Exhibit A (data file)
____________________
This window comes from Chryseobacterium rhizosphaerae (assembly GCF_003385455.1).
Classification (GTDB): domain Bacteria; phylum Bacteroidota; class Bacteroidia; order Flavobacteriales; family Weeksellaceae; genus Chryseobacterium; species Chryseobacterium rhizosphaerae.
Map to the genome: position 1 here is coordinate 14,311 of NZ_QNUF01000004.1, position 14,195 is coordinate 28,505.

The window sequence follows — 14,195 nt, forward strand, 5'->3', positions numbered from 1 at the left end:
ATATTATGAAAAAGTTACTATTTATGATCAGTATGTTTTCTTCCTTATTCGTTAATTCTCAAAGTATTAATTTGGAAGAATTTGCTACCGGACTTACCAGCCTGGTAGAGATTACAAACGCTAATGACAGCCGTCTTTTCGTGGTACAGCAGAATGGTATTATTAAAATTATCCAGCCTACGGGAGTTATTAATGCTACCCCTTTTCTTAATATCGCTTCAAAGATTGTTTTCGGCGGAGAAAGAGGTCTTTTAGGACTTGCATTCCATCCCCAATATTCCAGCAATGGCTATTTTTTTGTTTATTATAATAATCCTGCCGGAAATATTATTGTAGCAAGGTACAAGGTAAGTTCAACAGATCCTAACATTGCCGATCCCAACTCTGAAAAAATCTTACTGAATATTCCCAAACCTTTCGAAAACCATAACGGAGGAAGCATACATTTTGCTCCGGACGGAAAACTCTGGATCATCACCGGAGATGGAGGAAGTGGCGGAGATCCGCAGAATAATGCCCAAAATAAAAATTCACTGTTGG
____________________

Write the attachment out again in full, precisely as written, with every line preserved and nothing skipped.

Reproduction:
This window comes from Chryseobacterium rhizosphaerae (assembly GCF_003385455.1).
Classification (GTDB): domain Bacteria; phylum Bacteroidota; class Bacteroidia; order Flavobacteriales; family Weeksellaceae; genus Chryseobacterium; species Chryseobacterium rhizosphaerae.
Map to the genome: position 1 here is coordinate 14,311 of NZ_QNUF01000004.1, position 14,195 is coordinate 28,505.

The window sequence follows — 14,195 nt, forward strand, 5'->3', positions numbered from 1 at the left end:
ATATTATGAAAAAGTTACTATTTATGATCAGTATGTTTTCTTCCTTATTCGTTAATTCTCAAAGTATTAATTTGGAAGAATTTGCTACCGGACTTACCAGCCTGGTAGAGATTACAAACGCTAATGACAGCCGTCTTTTCGTGGTACAGCAGAATGGTATTATTAAAATTATCCAGCCTACGGGAGTTATTAATGCTACCCCTTTTCTTAATATCGCTTCAAAGATTGTTTTCGGCGGAGAAAGAGGTCTTTTAGGACTTGCATTCCATCCCCAATATTCCAGCAATGGCTATTTTTTTGTTTATTATAATAATCCTGCCGGAAATATTATTGTAGCAAGGTACAAGGTAAGTTCAACAGATCCTAACATTGCCGATCCCAACTCTGAAAAAATCTTACTGAATATTCCCAAACCTTTCGAAAACCATAACGGAGGAAGCATACATTTTGCTCCGGACGGAAAACTCTGGATCATCACCGGAGATGGAGGAAGTGGCGGAGATCCGCAGAATAATGCCCAAAATAAAAATTCACTGTTGG